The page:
The improved motion estimation of the Context-Based Adaptive Arithmetic Coder (CABAC) used for video compression in the preferred embodiments is shown in FIGS. 5-7. In the improved motion estimation scheme shown in FIGS. 5-7, rotation, mirror and other matching methods are added to improve the precision of motion estimation. To compensate for the extra computation that must be performed in the user terminal, the software utilizes and leverages the low level language advantageously made available for use with modern central processing units, such as the Intel Pentium 4, supporting, for example, MMX, SSE, EES2 and similar extended instruction sets to meet demands such as those for general video image processing. Due to the introduction of the improved motion vector estimation, the amount of motion estimation that can be performed in real-time with a software implemented motion estimation process can be doubled, on average, thus greatly increasing the video compression ratio.
 For example, ITU H.263 estimation does not give a motion vector analysis solution on an object going though rotation such as shown in FIG. 6. But the improved motion estimation method of the preferred embodiment gives a very simple solution.
 The ITU H.263 standard uses the following formula to compute motion estimation, where F0 and F1 represent the current frame and the reference frame; k, I are coordinates of the current frame; x, y are coordinates of the reference frame; and N is the size of the macroblocks. SAD ( x , y , k , l ) = ∑ i , j = 0 N - 1 F - 1 ( i + x , j + y ) - F 0 ( i + k , j + l )
 In contrast, the improved motion estimation formula of the preferred embodiments can be expressed by the following equation, where T represents the transformation of one of the 16 different patterns shown in FIG. 7: SAD ( x , y , k , l ) = ∑ i , j = 0 N - 1 F - 1 ( i + x , j + y ) - T [ F 0 ( i + k , j + l ) ]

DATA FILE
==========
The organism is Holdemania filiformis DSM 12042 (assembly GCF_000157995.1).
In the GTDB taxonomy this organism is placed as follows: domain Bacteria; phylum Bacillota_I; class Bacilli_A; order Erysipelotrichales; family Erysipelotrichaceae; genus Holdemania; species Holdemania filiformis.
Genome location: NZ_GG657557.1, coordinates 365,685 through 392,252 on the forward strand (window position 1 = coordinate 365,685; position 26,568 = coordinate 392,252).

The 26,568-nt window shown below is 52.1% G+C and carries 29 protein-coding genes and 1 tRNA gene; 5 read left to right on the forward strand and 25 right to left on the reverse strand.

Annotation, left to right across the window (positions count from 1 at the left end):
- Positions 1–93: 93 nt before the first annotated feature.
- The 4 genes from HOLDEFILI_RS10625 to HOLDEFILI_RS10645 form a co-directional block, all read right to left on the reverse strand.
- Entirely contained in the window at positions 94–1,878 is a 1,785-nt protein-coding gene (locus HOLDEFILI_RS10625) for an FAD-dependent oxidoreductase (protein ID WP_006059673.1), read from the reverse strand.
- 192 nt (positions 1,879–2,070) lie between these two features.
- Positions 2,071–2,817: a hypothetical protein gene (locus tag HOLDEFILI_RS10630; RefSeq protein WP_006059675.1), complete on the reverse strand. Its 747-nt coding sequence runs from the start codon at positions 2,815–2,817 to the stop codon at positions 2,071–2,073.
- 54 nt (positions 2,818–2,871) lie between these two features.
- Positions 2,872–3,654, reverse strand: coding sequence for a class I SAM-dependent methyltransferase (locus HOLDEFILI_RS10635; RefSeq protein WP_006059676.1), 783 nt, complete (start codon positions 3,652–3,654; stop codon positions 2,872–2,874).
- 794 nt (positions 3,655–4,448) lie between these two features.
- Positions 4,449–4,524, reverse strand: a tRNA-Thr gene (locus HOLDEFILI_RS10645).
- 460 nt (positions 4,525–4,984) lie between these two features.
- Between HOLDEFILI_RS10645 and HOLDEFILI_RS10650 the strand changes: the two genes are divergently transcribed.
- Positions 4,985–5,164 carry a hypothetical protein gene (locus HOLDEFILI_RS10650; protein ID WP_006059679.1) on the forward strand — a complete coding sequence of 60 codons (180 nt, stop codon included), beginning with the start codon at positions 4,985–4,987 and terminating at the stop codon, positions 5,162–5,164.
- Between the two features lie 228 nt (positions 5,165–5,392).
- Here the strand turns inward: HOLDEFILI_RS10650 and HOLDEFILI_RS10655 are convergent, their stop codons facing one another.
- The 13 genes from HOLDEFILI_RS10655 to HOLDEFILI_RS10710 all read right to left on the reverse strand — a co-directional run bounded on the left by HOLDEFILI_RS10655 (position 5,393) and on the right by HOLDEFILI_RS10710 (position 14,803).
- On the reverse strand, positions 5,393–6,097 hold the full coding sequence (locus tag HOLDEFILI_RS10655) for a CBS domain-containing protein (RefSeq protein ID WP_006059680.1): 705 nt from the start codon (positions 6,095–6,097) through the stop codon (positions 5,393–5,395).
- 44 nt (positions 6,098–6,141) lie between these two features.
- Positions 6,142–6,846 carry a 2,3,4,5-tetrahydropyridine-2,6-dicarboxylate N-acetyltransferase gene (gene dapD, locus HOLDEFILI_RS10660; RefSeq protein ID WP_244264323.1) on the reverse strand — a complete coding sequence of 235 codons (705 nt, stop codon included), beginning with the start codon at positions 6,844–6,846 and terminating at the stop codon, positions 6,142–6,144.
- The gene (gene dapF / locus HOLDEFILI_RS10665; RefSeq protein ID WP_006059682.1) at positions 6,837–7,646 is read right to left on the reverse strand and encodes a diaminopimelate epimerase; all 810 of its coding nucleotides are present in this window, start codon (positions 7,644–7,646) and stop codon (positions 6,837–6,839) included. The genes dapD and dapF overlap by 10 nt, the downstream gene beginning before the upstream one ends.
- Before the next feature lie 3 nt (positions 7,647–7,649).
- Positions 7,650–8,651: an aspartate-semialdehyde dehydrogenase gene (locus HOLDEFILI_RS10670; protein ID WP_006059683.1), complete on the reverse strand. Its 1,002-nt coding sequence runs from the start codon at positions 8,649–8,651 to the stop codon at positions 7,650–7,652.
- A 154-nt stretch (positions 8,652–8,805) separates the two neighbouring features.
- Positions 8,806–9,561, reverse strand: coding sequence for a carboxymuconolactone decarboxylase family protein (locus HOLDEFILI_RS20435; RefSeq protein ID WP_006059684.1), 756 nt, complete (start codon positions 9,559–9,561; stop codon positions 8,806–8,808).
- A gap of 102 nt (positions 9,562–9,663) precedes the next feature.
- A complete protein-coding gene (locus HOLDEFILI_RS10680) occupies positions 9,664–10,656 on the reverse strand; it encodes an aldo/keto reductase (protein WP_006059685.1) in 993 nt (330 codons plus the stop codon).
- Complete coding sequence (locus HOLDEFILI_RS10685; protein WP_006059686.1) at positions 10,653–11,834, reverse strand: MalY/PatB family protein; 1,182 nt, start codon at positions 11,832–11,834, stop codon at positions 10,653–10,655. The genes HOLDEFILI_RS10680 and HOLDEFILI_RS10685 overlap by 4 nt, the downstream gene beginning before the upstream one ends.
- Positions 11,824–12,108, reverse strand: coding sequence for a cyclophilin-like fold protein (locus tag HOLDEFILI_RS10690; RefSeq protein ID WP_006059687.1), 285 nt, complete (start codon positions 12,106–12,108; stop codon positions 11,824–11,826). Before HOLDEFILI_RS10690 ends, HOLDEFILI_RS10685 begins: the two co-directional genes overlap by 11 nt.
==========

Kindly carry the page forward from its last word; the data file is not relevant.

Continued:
The resulting data for a macroblock is preferably arranged into a bit stream having the structure illustrated in FIG. 8. In this structure, the Move header contains the motion data for the macroblock (sequence number, coordinates, angle). The Type header indicates the motion type, preferably by reference to one of the sixteen types illustrated in FIG. 7. The Quant header contains the Macroblock sequential number.
 There are several advantages to this bit stream structure. It minimizes the data block. It is easy to transmit over a data communications network. The size of the mosaic can be minimized if any block is missing. There may be any number of reasons why a block is missing, e.q. insufficient cpu processing power, transmission failure, etc. A particularly important advantage is that the number and size of headers for the data block are minimized. For example, typical video conferencing protocols, such as UDP, need specified protocol descriptors that may substantially increase the volume of data to be transmitted and the bandwidth that is necessary.
 In general, the data volume generated by the video decoder of the preferred embodiments is only about 50% of the data that would be necessary if the video was decoded according to the ITU H.263 standard. Furthermore, this reduction is data is obtained while have more flexibility over the frame sizes, and still delivering better video quality in terms of possible mosaic, color accuracy, image loss.